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Real World OCaml by Jason Hickey, Anil Madhavapeddy, Yaron Minsky

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Chapter 3. Lists and Patterns

This chapter will focus on two common elements of programming in OCaml: lists and pattern matching. Both of these were discussed in Chapter 1, but we’ll go into more depth here, presenting the two topics together and using one to help illustrate the other.

List Basics

An OCaml list is an immutable, finite sequence of elements of the same type. As we’ve seen, OCaml lists can be generated using a bracket-and-semicolon notation:

OCaml utop

# [1;2;3];;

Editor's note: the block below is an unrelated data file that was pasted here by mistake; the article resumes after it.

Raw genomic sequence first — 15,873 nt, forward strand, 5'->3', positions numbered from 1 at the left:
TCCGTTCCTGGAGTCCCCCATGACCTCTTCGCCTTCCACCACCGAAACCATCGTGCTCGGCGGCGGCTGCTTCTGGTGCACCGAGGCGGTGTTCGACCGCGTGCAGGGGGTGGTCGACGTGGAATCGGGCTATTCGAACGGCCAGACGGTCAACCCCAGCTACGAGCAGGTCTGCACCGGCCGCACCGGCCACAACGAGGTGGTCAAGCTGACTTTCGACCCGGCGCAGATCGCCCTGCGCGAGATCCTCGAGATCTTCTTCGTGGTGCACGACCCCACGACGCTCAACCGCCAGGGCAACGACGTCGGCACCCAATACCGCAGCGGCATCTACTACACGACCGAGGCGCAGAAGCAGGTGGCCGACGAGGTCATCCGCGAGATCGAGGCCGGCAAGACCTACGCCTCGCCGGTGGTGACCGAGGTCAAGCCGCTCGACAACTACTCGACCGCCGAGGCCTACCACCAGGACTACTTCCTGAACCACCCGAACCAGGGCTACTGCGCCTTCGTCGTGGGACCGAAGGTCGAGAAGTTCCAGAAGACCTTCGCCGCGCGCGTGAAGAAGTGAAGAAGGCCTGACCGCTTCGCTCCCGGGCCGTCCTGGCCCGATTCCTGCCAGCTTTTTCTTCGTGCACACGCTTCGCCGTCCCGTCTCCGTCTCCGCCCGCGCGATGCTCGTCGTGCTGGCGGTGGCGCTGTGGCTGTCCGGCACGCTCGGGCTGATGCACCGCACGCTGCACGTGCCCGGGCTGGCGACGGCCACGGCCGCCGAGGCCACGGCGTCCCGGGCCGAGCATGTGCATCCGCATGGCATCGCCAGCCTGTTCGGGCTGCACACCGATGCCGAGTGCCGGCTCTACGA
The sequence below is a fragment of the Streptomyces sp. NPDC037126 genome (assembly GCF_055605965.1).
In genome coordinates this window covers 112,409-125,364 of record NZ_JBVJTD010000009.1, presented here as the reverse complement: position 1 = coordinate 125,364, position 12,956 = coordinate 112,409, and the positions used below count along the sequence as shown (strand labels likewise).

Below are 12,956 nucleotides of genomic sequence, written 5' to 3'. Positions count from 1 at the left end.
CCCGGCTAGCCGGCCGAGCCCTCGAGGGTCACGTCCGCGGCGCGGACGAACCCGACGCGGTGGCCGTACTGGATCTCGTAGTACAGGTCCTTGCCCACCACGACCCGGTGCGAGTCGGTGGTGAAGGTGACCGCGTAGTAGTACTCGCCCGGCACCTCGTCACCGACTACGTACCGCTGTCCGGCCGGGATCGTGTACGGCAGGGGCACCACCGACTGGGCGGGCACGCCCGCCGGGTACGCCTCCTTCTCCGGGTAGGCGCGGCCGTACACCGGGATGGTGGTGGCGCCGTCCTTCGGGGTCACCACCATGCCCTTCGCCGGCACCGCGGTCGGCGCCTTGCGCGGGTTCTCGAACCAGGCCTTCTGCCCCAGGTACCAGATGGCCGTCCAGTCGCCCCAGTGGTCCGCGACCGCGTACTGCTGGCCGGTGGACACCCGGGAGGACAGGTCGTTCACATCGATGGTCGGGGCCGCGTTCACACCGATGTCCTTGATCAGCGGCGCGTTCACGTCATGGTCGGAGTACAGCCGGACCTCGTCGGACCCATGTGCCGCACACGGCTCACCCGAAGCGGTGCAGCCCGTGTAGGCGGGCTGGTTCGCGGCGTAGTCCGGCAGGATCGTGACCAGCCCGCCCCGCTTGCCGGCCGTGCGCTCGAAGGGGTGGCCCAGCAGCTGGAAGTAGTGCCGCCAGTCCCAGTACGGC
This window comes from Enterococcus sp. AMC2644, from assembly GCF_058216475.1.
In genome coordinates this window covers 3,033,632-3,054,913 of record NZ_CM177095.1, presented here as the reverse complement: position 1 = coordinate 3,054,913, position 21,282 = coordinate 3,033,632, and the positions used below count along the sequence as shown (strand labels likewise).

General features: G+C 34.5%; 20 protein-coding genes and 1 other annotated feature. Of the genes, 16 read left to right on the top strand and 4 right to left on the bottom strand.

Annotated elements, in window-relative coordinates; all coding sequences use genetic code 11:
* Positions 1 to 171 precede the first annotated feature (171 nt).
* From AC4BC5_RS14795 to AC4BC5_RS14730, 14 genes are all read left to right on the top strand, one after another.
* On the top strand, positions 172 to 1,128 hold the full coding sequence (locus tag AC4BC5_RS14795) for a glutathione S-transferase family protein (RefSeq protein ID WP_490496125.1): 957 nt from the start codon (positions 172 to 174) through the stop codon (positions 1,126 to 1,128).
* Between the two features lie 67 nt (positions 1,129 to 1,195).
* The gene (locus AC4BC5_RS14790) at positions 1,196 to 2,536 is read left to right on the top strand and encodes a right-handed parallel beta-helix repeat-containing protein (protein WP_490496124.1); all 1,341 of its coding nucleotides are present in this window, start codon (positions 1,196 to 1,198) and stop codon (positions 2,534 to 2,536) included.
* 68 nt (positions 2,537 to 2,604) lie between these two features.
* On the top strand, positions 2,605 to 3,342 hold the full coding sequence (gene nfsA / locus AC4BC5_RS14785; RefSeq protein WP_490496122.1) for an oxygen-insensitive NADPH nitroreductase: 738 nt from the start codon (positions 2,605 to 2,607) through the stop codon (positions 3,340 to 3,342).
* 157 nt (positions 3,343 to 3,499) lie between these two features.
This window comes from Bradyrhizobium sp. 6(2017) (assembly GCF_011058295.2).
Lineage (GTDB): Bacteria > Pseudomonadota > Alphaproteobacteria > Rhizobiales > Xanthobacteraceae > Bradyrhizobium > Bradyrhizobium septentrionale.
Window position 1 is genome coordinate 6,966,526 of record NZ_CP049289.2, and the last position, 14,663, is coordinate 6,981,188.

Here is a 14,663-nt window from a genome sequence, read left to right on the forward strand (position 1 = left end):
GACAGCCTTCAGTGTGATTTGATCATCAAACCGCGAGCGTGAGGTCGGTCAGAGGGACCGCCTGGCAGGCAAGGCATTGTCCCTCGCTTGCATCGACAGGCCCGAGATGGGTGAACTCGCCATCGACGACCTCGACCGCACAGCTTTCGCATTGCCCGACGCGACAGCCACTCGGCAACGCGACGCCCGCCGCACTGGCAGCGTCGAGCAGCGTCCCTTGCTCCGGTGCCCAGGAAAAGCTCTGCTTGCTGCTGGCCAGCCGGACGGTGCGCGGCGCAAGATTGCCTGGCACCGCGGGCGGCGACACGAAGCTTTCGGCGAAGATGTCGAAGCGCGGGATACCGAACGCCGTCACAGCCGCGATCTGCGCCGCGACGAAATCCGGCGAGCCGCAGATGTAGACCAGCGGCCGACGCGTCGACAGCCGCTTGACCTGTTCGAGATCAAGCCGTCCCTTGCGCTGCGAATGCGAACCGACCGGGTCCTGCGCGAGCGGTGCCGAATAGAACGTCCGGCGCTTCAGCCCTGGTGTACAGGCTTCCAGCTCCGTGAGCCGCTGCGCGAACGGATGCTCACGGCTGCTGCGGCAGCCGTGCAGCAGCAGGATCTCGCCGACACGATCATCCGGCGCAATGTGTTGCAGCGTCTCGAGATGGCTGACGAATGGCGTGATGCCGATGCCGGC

- : int list = [1; 2; 3]

And they can also be generated using the equivalent :: notation:

OCaml utop (part 1)

# 1 :: (2 :: (3 :: [])) ;;
- : int list = [1; 2; 3]
# 1 :: 2 :: 3 :: [] ;;
- : int list = [1; 2; 3]

As you can see, the :: operator is right-associative, which means that we can build up lists without parentheses. The empty list [] is used to terminate a list. Note that the empty list is polymorphic, meaning it can be used with elements of any type, as you can see here:

OCaml utop (part 2)

# let empty = [];;
val empty : 'a list = []
# 3 :: empty;;
- : int list = [3]
# "three" :: empty;;
- : string list = ["three"]

The way in which the :: operator attaches elements to the front of a list reflects the fact that OCaml’s lists are in fact singly linked lists. The figure below is a rough graphical representation of how the list 1 :: 2 :: 3 :: [] is laid out as a data structure. The final arrow (from the box containing 3) points to the empty list.

Diagram

Each :: essentially adds a new block to the proceding picture. ...

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